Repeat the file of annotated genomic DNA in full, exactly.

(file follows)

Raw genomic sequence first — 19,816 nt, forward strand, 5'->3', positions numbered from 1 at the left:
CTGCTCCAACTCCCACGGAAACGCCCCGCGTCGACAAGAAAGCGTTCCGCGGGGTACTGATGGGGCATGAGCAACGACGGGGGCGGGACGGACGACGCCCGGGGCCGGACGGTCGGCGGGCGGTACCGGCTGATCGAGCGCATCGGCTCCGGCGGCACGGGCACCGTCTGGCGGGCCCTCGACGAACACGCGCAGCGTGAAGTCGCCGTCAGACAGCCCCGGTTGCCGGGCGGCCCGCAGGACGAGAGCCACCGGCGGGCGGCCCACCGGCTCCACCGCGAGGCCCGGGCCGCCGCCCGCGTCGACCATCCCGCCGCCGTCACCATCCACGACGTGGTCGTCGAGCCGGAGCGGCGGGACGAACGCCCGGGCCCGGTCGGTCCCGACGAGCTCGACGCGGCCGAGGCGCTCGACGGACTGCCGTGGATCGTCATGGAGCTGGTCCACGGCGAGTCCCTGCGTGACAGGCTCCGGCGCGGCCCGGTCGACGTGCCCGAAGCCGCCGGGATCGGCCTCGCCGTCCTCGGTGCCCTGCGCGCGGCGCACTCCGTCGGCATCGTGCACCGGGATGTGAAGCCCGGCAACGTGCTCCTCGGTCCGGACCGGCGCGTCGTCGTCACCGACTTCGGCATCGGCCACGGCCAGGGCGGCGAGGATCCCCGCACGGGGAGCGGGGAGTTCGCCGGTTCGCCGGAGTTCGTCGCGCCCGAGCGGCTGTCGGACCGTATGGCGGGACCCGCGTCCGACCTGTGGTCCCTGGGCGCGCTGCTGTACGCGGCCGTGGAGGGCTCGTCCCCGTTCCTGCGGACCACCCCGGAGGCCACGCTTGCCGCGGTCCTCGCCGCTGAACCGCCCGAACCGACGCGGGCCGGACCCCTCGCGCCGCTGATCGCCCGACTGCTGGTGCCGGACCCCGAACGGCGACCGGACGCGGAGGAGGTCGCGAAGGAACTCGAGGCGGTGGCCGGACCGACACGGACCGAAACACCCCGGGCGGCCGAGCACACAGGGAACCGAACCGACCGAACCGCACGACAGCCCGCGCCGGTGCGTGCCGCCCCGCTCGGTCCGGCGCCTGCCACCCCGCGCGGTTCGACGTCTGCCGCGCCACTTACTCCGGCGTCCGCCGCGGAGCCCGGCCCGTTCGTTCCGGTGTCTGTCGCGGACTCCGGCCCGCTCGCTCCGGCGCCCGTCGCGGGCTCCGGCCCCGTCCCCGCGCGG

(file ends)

Raw genomic sequence first — 19,816 nt, forward strand, 5'->3', positions numbered from 1 at the left:
CTGCTCCAACTCCCACGGAAACGCCCCGCGTCGACAAGAAAGCGTTCCGCGGGGTACTGATGGGGCATGAGCAACGACGGGGGCGGGACGGACGACGCCCGGGGCCGGACGGTCGGCGGGCGGTACCGGCTGATCGAGCGCATCGGCTCCGGCGGCACGGGCACCGTCTGGCGGGCCCTCGACGAACACGCGCAGCGTGAAGTCGCCGTCAGACAGCCCCGGTTGCCGGGCGGCCCGCAGGACGAGAGCCACCGGCGGGCGGCCCACCGGCTCCACCGCGAGGCCCGGGCCGCCGCCCGCGTCGACCATCCCGCCGCCGTCACCATCCACGACGTGGTCGTCGAGCCGGAGCGGCGGGACGAACGCCCGGGCCCGGTCGGTCCCGACGAGCTCGACGCGGCCGAGGCGCTCGACGGACTGCCGTGGATCGTCATGGAGCTGGTCCACGGCGAGTCCCTGCGTGACAGGCTCCGGCGCGGCCCGGTCGACGTGCCCGAAGCCGCCGGGATCGGCCTCGCCGTCCTCGGTGCCCTGCGCGCGGCGCACTCCGTCGGCATCGTGCACCGGGATGTGAAGCCCGGCAACGTGCTCCTCGGTCCGGACCGGCGCGTCGTCGTCACCGACTTCGGCATCGGCCACGGCCAGGGCGGCGAGGATCCCCGCACGGGGAGCGGGGAGTTCGCCGGTTCGCCGGAGTTCGTCGCGCCCGAGCGGCTGTCGGACCGTATGGCGGGACCCGCGTCCGACCTGTGGTCCCTGGGCGCGCTGCTGTACGCGGCCGTGGAGGGCTCGTCCCCGTTCCTGCGGACCACCCCGGAGGCCACGCTTGCCGCGGTCCTCGCCGCTGAACCGCCCGAACCGACGCGGGCCGGACCCCTCGCGCCGCTGATCGCCCGACTGCTGGTGCCGGACCCCGAACGGCGACCGGACGCGGAGGAGGTCGCGAAGGAACTCGAGGCGGTGGCCGGACCGACACGGACCGAAACACCCCGGGCGGCCGAGCACACAGGGAACCGAACCGACCGAACCGCACGACAGCCCGCGCCGGTGCGTGCCGCCCCGCTCGGTCCGGCGCCTGCCACCCCGCGCGGTTCGACGTCTGCCGCGCCACTTACTCCGGCGTCCGCCGCGGAGCCCGGCCCGTTCGTTCCGGTGTCTGTCGCGGACTCCGGCCCGCTCGCTCCGGCGCCCGTCGCGGGCTCCGGCCCCGTCCCCGCGCGG